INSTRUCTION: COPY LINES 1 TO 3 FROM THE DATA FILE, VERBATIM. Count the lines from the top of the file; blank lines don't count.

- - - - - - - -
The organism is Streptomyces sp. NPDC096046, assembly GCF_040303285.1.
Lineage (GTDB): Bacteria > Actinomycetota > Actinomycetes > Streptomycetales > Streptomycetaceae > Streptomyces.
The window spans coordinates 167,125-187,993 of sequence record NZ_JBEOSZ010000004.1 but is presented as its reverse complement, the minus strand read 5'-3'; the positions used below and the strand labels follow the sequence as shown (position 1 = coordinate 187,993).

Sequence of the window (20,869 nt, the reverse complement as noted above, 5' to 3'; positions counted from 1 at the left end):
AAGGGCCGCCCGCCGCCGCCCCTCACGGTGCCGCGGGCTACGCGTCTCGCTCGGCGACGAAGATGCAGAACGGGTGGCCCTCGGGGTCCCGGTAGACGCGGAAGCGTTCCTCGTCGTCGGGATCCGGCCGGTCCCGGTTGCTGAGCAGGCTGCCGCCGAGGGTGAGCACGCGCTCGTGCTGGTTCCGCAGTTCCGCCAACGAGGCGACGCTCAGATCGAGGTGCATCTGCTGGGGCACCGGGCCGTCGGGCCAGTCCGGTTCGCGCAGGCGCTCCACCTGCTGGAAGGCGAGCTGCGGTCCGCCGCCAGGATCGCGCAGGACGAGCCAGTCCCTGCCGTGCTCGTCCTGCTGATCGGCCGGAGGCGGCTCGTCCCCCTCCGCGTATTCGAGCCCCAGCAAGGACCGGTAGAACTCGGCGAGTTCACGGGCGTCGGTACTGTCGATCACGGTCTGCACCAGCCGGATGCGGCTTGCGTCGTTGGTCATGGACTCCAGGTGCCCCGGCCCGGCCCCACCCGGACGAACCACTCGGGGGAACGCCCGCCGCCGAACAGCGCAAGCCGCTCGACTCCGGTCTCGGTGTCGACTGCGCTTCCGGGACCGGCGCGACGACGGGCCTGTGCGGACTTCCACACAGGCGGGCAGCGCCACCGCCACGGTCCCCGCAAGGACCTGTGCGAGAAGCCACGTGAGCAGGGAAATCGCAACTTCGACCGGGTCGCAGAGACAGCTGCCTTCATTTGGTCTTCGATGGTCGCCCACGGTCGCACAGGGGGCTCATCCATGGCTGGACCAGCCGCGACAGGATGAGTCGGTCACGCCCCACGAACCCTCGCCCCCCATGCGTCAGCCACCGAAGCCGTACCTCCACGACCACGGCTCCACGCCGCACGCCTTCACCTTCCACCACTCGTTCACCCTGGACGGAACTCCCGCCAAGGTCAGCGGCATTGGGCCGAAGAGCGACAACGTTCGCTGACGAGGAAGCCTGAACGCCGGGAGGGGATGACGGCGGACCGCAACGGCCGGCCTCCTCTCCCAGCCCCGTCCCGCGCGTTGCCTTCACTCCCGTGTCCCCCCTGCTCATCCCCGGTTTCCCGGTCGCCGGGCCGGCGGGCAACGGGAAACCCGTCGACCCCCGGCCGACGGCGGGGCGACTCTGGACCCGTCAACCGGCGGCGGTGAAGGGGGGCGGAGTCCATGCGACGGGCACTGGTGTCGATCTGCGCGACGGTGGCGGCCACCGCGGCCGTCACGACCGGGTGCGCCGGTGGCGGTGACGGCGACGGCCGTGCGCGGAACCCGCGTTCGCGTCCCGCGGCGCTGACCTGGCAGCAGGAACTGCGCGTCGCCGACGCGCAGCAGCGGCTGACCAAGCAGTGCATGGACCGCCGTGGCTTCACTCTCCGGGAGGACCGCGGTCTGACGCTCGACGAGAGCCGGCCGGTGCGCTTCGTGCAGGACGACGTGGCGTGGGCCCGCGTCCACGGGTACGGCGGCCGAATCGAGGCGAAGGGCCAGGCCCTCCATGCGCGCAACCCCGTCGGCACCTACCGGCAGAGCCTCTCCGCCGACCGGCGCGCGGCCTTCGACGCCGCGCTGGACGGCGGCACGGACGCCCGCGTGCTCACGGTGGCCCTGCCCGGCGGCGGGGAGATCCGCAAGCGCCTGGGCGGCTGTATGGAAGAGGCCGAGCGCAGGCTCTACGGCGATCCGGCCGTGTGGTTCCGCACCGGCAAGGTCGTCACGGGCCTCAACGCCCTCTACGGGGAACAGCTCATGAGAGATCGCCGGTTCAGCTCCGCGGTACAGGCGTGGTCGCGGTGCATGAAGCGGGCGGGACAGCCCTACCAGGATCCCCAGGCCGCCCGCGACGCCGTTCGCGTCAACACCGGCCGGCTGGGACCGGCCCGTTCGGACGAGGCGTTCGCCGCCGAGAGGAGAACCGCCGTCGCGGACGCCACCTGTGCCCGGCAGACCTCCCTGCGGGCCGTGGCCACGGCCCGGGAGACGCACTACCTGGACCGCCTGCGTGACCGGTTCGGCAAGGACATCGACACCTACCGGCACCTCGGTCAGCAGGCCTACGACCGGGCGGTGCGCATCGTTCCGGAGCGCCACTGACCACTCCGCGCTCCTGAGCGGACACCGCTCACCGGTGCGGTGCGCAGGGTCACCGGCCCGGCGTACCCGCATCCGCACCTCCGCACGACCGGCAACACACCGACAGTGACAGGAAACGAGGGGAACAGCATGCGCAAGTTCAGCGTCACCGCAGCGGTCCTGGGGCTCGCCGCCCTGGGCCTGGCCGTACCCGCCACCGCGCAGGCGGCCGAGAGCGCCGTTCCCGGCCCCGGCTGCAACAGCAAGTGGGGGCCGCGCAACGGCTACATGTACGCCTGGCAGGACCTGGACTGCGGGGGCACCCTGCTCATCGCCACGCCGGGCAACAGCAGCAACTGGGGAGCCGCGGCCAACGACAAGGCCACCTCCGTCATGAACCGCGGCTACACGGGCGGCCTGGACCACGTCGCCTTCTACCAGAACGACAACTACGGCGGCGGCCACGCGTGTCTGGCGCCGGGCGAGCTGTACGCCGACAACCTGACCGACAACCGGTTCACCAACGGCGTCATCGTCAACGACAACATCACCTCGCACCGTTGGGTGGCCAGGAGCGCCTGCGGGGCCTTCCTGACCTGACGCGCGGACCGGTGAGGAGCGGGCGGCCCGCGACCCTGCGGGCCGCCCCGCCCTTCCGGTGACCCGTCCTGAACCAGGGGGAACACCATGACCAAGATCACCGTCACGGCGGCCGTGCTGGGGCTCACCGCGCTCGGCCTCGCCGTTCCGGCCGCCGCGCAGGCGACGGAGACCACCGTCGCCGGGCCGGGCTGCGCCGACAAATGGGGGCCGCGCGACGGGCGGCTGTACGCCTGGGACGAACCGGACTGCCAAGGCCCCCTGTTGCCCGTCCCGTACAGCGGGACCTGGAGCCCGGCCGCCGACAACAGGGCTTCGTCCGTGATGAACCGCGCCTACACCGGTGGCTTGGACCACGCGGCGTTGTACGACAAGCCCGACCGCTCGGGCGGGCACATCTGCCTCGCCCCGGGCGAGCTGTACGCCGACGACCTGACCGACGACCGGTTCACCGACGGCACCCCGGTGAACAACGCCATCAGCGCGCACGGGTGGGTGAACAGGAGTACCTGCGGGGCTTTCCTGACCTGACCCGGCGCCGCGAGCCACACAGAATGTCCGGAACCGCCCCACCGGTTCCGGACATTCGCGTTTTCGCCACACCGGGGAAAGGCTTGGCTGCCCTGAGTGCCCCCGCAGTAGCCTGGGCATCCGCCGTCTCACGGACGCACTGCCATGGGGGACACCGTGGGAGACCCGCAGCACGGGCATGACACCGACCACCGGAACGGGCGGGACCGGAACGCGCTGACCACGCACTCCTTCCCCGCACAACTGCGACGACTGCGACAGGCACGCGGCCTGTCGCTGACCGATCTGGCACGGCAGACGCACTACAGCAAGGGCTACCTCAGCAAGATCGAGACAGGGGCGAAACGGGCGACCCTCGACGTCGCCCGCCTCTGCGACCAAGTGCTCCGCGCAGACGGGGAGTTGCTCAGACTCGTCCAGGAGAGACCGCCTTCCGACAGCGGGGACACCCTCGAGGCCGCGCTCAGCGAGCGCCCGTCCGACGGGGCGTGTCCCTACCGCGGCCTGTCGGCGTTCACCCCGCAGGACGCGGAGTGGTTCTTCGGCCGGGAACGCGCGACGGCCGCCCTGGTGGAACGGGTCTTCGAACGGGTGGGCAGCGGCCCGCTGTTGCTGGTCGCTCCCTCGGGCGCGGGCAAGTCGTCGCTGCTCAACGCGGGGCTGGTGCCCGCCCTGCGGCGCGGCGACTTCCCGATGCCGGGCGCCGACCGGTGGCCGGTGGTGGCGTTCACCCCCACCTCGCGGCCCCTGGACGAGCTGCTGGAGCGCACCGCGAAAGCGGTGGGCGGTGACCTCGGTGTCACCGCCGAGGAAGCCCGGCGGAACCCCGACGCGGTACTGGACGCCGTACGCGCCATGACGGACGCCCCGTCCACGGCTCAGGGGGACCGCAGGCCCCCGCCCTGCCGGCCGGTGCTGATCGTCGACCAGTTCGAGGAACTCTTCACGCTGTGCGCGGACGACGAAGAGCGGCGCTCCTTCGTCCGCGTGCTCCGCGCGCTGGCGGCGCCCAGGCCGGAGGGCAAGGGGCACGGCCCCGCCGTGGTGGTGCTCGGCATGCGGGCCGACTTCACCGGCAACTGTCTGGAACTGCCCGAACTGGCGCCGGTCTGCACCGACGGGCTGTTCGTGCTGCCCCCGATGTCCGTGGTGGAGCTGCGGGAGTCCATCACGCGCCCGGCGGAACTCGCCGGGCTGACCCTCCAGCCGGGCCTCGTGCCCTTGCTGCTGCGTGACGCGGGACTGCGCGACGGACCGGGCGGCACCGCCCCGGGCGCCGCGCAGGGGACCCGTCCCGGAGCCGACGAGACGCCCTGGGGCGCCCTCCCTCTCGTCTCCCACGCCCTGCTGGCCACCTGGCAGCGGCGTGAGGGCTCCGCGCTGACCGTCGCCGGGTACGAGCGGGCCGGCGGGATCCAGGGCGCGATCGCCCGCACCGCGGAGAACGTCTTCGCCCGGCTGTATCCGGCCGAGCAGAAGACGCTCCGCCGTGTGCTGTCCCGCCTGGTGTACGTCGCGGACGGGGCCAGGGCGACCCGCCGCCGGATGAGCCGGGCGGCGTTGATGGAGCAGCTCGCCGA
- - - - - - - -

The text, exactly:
The organism is Streptomyces sp. NPDC096046, assembly GCF_040303285.1.
Lineage (GTDB): Bacteria > Actinomycetota > Actinomycetes > Streptomycetales > Streptomycetaceae > Streptomyces.
The window spans coordinates 167,125-187,993 of sequence record NZ_JBEOSZ010000004.1 but is presented as its reverse complement, the minus strand read 5'-3'; the positions used below and the strand labels follow the sequence as shown (position 1 = coordinate 187,993).